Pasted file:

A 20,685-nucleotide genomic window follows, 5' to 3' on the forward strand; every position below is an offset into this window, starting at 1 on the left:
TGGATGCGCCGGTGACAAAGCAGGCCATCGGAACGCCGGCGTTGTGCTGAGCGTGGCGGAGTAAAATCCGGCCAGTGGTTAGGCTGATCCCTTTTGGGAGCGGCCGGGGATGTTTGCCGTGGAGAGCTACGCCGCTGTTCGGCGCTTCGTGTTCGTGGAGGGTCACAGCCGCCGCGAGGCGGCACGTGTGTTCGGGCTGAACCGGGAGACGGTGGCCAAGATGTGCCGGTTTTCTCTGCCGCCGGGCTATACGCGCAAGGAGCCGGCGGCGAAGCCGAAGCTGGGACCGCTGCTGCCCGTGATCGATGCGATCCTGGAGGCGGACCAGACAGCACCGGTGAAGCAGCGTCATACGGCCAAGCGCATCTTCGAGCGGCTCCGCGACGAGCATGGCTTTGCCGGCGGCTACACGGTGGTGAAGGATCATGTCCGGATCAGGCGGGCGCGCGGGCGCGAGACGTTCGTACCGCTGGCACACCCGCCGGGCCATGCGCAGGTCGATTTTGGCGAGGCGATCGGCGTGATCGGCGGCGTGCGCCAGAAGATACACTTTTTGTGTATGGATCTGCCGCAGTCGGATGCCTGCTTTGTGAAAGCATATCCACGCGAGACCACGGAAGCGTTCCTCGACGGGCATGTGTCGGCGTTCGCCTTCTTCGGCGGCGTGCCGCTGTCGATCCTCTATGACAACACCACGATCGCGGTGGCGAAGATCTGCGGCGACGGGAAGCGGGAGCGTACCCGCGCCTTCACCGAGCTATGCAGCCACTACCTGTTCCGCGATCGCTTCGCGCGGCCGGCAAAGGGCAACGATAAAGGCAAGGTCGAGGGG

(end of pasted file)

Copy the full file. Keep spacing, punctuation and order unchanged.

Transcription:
A 20,685-nucleotide genomic window follows, 5' to 3' on the forward strand; every position below is an offset into this window, starting at 1 on the left:
TGGATGCGCCGGTGACAAAGCAGGCCATCGGAACGCCGGCGTTGTGCTGAGCGTGGCGGAGTAAAATCCGGCCAGTGGTTAGGCTGATCCCTTTTGGGAGCGGCCGGGGATGTTTGCCGTGGAGAGCTACGCCGCTGTTCGGCGCTTCGTGTTCGTGGAGGGTCACAGCCGCCGCGAGGCGGCACGTGTGTTCGGGCTGAACCGGGAGACGGTGGCCAAGATGTGCCGGTTTTCTCTGCCGCCGGGCTATACGCGCAAGGAGCCGGCGGCGAAGCCGAAGCTGGGACCGCTGCTGCCCGTGATCGATGCGATCCTGGAGGCGGACCAGACAGCACCGGTGAAGCAGCGTCATACGGCCAAGCGCATCTTCGAGCGGCTCCGCGACGAGCATGGCTTTGCCGGCGGCTACACGGTGGTGAAGGATCATGTCCGGATCAGGCGGGCGCGCGGGCGCGAGACGTTCGTACCGCTGGCACACCCGCCGGGCCATGCGCAGGTCGATTTTGGCGAGGCGATCGGCGTGATCGGCGGCGTGCGCCAGAAGATACACTTTTTGTGTATGGATCTGCCGCAGTCGGATGCCTGCTTTGTGAAAGCATATCCACGCGAGACCACGGAAGCGTTCCTCGACGGGCATGTGTCGGCGTTCGCCTTCTTCGGCGGCGTGCCGCTGTCGATCCTCTATGACAACACCACGATCGCGGTGGCGAAGATCTGCGGCGACGGGAAGCGGGAGCGTACCCGCGCCTTCACCGAGCTATGCAGCCACTACCTGTTCCGCGATCGCTTCGCGCGGCCGGCAAAGGGCAACGATAAAGGCAAGGTCGAGGGG